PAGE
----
By The Wall Street Journal February 8, 2019
By Jaewon Kang
Jan. 4, 2019
An investment firm founded by a former Metropoulos & Co. executive is eyeing opportunities to bring together the restaurant sector’s fallen angels.
High Bluff Capital Partners-backed Rego Restaurant Group, which consists of Quiznos and Taco Del Mar
chains, named industry veteran Tim Casey as president and chief executive. Mr. Casey previously led
Qdoba Restaurant Corp. and PepperJax Grill.
Anand Gowda, who started his career at Carlyle Group LP and most recently led private-equity investments at family investment shop Metropoulos & Co., launched High Bluff last year and established fastcasual restaurant platform Rego. San Diego-based High Bluff acquired Quizno’s Master LLC in June and
TDM Franchising LLC, which operates as Taco Del Mar, in July.
“We’d like to restore these businesses to new, fresh concepts that resonate with consumers,” Mr. Gowda
said, adding that both are big names that have fallen behind the consumer’s radar in recent years.
High Bluff envisions building Rego into a portfolio of six to 10 quick-service and fast-casual restaurant
chains with about $50 million of earnings before interest, taxes, depreciation and amortization. Under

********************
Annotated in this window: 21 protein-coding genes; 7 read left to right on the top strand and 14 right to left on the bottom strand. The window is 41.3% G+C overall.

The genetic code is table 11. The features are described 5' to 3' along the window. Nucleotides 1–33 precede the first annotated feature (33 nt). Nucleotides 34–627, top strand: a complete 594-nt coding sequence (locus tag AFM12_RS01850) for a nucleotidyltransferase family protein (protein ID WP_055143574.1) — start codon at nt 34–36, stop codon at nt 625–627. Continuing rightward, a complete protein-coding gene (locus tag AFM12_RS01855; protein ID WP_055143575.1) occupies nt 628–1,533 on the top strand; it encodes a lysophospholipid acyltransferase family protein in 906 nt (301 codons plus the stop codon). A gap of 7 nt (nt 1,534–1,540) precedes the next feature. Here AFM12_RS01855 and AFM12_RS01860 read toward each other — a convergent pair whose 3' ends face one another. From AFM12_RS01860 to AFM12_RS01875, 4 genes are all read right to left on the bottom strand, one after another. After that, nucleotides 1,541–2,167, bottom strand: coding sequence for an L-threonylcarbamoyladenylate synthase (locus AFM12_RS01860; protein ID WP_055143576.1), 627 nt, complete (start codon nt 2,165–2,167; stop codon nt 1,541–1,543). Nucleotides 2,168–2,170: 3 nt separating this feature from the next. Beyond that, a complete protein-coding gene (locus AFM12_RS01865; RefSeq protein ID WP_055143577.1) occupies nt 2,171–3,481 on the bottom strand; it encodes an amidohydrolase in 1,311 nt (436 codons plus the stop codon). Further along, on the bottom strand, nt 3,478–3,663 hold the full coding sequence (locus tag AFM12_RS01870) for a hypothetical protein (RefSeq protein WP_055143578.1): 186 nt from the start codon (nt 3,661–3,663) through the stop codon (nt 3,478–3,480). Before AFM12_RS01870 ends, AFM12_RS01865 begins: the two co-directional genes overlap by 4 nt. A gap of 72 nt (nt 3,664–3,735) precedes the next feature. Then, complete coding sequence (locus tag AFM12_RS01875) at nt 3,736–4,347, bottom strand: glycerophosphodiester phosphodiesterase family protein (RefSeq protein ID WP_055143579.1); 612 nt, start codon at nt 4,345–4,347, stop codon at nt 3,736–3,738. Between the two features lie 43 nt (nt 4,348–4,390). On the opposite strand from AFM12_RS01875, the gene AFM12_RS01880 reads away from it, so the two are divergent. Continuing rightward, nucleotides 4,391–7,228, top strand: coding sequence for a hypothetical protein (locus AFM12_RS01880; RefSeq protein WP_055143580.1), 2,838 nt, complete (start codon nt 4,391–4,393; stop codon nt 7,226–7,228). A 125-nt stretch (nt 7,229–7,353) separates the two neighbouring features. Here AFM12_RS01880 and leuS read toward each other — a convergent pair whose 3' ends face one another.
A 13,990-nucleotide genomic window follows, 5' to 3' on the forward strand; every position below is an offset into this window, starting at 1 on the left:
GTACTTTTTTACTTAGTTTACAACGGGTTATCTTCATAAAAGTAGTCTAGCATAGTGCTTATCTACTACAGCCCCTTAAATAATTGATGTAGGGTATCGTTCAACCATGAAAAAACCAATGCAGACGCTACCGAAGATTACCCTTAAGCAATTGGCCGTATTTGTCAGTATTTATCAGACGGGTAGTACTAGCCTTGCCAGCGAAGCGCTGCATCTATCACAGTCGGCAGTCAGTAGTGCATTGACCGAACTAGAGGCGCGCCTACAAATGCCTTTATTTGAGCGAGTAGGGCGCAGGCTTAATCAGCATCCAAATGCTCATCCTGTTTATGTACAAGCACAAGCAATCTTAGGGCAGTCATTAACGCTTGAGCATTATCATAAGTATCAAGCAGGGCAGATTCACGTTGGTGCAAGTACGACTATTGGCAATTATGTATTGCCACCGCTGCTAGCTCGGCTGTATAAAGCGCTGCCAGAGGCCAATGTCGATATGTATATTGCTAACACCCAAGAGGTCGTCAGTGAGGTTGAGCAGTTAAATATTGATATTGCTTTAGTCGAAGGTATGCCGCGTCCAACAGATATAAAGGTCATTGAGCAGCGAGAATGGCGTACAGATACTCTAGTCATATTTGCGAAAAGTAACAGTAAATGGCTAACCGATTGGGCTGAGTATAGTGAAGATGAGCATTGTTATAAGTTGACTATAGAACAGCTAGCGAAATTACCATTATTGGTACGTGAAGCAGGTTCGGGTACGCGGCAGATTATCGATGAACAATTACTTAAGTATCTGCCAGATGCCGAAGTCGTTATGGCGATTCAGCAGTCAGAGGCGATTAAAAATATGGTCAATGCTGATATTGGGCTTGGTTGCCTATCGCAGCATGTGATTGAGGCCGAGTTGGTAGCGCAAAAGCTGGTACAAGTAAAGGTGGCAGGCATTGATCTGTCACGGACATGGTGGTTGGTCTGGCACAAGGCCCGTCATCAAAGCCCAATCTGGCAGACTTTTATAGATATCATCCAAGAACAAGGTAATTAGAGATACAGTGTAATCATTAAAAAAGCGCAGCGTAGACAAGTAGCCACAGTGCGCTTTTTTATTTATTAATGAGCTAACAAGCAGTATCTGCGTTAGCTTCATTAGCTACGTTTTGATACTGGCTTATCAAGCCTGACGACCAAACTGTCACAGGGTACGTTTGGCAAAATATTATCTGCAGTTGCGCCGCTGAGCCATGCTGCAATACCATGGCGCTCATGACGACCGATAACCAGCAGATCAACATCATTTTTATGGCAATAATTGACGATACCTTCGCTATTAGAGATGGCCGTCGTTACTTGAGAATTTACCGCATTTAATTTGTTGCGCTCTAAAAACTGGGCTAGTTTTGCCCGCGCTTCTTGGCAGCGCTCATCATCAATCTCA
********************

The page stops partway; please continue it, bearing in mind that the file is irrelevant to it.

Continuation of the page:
High Bluff, Rego will pursue acquisitions and promote organic growth initiatives such as enhancing backoffice operations, brand management and marketing efforts.
High Bluff, which operates as a family office, has developed a pipeline of regional and national restaurant
franchisers for Rego. The investment firm will seek to acquire businesses with more than a couple hundred million dollars of systemwide revenue and Ebitda as high as $50 million to $75 million.
High Bluff focuses on turning around businesses with a strong brand name that have fallen out of trend—
a strategy that mirrors that of Metropoulos. The firm, run by financier C. Dean Metropoulos and his sons,
Evan and Daren Metropoulos, has earned a reputation for revitalizing household brands including Hostess Brands Inc., Ghirardelli Chocolate Co. and Chef Boyardee.
High Bluff will initially concentrate on the restaurant space, but will also look across other consumer-products segments. Mr. Gowda said he anticipates more investment opportunities as consumer spending gets
softer over the next couple of years. At the same time, the market will continue to see a set of undercapitalized or undermanaged assets.
High Bluff typically injects less than $50 million of equity in businesses with enterprise value below $500
million and less than $50 million in Ebitda.